Rubies are the red variety of the mineral corundum. Rough ruby crystals form in hexagonal prisms and plates. An aluminum oxide, ruby is the second-hardest gemstone --- it's nine on the Mohs hardness scale --- and has a nonmetallic lustre. Corundum may be many colours, but only the red variety is a ruby. Rubies often form in aluminium-rich metamorphic rocks or marbles and get their colour when chromium replaces some of the aluminium in the crystal lattice. Rubies are one of the few fluorescent minerals. You can see the fluorescence under a black light.
Gather your ruby samples and a black light then close yourself in a dark room. Shut all the doors and cover the windows to make the room as dark as possible.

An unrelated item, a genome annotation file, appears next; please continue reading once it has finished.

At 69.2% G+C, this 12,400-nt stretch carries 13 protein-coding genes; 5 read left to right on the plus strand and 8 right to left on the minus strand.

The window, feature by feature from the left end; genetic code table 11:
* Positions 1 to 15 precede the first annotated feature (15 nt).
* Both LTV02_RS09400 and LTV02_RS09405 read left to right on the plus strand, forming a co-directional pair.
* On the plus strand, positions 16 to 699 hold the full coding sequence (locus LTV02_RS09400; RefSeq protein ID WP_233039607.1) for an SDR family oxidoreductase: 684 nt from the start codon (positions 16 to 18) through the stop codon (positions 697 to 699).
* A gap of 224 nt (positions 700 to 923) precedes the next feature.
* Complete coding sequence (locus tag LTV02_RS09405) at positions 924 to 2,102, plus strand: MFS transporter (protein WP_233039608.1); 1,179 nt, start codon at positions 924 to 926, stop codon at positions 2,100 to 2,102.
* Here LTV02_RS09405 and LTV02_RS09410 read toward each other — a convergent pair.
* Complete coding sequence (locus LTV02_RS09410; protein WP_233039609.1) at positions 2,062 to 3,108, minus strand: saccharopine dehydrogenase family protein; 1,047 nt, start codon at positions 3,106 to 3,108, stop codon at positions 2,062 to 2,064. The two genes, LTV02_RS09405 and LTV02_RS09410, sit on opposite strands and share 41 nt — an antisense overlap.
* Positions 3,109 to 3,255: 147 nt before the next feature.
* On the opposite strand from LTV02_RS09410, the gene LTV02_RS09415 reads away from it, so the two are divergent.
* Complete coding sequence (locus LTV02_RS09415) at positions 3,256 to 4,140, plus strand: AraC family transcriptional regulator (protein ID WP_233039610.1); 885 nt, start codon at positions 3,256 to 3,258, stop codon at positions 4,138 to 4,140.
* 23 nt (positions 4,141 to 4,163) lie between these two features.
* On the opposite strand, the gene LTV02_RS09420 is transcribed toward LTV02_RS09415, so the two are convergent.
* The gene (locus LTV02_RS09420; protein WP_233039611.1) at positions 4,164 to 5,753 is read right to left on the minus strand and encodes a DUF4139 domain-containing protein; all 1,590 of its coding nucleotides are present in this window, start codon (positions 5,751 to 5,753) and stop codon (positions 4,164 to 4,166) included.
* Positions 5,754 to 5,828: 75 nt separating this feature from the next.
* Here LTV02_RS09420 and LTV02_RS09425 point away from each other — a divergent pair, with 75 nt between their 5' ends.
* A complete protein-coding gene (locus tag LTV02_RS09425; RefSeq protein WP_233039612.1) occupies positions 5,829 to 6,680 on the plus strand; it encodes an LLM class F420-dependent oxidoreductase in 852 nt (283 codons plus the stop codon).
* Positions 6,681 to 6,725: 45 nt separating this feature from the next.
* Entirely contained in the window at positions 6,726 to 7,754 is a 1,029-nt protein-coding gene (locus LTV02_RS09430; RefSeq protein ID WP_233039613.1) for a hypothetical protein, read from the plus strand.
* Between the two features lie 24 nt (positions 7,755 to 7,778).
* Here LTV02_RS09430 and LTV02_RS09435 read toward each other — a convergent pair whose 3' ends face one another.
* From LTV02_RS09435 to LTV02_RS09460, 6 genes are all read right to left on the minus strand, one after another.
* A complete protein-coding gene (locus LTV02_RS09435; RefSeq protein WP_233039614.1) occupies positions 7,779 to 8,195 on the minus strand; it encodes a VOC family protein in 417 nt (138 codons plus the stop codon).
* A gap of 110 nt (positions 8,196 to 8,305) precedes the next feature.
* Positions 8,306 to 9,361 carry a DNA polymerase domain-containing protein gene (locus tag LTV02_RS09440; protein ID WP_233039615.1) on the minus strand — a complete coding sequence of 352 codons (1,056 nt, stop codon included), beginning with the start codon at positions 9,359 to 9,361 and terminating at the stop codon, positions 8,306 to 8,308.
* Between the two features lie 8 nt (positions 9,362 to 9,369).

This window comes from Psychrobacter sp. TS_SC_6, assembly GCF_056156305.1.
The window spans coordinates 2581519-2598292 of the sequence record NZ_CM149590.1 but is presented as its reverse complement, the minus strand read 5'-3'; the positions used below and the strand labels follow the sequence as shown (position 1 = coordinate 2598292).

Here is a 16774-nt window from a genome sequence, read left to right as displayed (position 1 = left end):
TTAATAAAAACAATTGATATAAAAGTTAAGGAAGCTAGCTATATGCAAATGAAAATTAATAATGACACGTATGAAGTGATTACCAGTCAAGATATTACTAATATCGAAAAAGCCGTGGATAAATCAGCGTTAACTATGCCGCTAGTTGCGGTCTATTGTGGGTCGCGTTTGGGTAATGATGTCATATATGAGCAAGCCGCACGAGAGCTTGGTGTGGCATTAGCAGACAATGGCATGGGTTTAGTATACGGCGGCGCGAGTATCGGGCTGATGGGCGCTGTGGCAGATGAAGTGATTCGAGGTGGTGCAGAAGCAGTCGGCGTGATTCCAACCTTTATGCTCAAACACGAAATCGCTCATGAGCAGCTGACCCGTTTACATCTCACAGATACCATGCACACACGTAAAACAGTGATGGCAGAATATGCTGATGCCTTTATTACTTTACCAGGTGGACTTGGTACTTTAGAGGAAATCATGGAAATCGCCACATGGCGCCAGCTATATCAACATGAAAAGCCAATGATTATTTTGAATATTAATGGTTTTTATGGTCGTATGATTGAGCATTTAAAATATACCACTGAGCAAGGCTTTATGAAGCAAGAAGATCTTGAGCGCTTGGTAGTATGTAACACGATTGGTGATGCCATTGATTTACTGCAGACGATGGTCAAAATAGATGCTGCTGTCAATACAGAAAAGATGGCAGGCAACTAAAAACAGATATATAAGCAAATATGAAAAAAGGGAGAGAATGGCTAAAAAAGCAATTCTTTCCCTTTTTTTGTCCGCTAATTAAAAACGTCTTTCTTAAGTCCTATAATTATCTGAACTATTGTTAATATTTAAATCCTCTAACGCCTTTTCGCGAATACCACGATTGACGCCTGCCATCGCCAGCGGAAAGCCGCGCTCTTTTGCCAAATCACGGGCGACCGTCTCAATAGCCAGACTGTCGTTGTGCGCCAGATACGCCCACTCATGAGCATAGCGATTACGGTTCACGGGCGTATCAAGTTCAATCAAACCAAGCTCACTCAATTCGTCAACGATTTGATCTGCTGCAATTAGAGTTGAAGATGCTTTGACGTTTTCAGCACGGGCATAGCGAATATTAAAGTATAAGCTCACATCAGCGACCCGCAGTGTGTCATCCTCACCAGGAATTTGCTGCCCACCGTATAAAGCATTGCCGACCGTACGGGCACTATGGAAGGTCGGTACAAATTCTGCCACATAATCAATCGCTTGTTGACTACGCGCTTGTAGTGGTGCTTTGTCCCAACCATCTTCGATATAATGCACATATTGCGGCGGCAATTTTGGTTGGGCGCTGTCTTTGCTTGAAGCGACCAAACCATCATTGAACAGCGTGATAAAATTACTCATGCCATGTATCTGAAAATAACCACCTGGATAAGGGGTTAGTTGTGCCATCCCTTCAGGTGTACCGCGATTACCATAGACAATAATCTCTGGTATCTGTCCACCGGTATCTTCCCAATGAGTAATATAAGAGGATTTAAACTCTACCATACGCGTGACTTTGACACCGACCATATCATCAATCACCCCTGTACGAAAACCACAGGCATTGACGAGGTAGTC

Turn on the black light, shine it directly onto each of your ruby samples and observe the colour emitted from the samples, if any. A sample that does not glow is not fluorescent.
Record the colour of the fluorescent light emitted from each sample in a notebook. Rubies emit a fluorescent red light. If your gemstone does not fluoresce and you think it is a ruby, ask a reputable jeweller to examine the stone. Some rubies do not fluoresce if the iron content is too high.
You can perform this test on other fluorescent minerals such as fluorite and calcite.